Isolation and Identification of Bacteria Associated with Wound Sepsis

ISOLATION AND IDENTIFICATION OF BACTERIA ASSOCIATED WITH WOUND SEPSIS

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CHAPTER ONE: INTRODUCTION

1.1       Background to the Study

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Wound care constitutes an important part of routine care given by health professionals to the community population (Meaume,  Keriheul & Fromantin, 2012). An effective management of wounds, especially chronic wounds, in the health care setting can have an impact in the population health, reducing morbidity and improving function and quality of life. Wounds presented by patients vary from one setting to another, ranging from acute surgical wounds, traumatic wounds such as those that occur following an accident, burn wounds or chronic wounds such as diabetic foot, leg and pressure ulcers.

Isolation and Identification of Bacteria Associated with Wound Sepsis

All wounds are contaminated with microorganisms that are part of the saprophytic microflora of the skin and the type and quantity of these microorganisms vary from one wound to another (Cooper & Lawrence, 1996). Some important factors such as origin, body location, size and duration of the wound should be taken into account in the wound management because of their impact on wound colonisation and infection (White, Cooper, & Kingsley, 2001). Microbial colonisation of wounds is characterised by the presence of multiplying microorganisms on the surface of a wound, but with no immune response from the host (Edwards & Harding, 2004) and with no associated clinical signs and symptoms.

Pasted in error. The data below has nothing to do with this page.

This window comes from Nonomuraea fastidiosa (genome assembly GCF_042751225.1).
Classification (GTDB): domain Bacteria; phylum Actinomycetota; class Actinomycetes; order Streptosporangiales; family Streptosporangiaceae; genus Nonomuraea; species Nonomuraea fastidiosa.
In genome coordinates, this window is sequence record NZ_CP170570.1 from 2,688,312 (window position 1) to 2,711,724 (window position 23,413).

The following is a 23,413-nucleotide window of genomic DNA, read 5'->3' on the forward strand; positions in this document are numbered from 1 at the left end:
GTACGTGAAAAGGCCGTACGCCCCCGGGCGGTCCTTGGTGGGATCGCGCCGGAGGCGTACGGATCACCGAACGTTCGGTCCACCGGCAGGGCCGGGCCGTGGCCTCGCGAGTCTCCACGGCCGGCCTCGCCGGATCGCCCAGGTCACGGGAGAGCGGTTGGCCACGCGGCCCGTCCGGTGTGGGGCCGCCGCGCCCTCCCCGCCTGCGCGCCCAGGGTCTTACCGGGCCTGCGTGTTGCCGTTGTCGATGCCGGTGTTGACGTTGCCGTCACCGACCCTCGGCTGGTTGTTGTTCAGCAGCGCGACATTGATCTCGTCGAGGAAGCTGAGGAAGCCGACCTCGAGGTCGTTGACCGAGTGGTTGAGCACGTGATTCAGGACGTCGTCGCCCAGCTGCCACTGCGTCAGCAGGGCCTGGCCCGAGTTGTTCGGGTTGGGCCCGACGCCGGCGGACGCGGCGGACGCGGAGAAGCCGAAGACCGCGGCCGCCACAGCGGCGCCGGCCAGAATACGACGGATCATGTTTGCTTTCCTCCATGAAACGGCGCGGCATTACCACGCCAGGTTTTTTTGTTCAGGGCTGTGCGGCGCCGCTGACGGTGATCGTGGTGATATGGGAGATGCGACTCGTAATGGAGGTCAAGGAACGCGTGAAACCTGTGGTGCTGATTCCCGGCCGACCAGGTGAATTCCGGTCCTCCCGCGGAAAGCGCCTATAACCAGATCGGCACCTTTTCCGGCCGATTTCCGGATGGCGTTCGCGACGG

Differently, wound infection depends on the pathogenicity and virulence of the microorganisms and on the immune competency of the host and it is determined by the presence of clinical signs of infection such as erythema, pain, tenderness, heat, oedema, cellulites and abscess/pus (Bowler & Duerden, 20011). Therefore, wound infection results in active disease that is likely to delay the wound healing process (Beldon, 2001). Moreover, despite these common criteria to identify wound infection, clinicians should be aware that each wound type may present different clinical signs of infection.

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Isolation and Identification of Bacteria Associated with Wound Sepsis

Thus, the presence of microorganism is not indicative of wound infection (Howell-Jones, Wilson, Hill, Howard, Price & Thomas 2005). However, the probability that a critical microbial load may directly contribute to the non healing outcome in both acute and chronic wounds has been considered and evidence has been shown. Other studies in other polymicrobial chronic infections suggest that the presence of specific pathogens is more important that the bacterial burden. This study therefore examined the isolation and identification of bacteria associated with wound sepsis.

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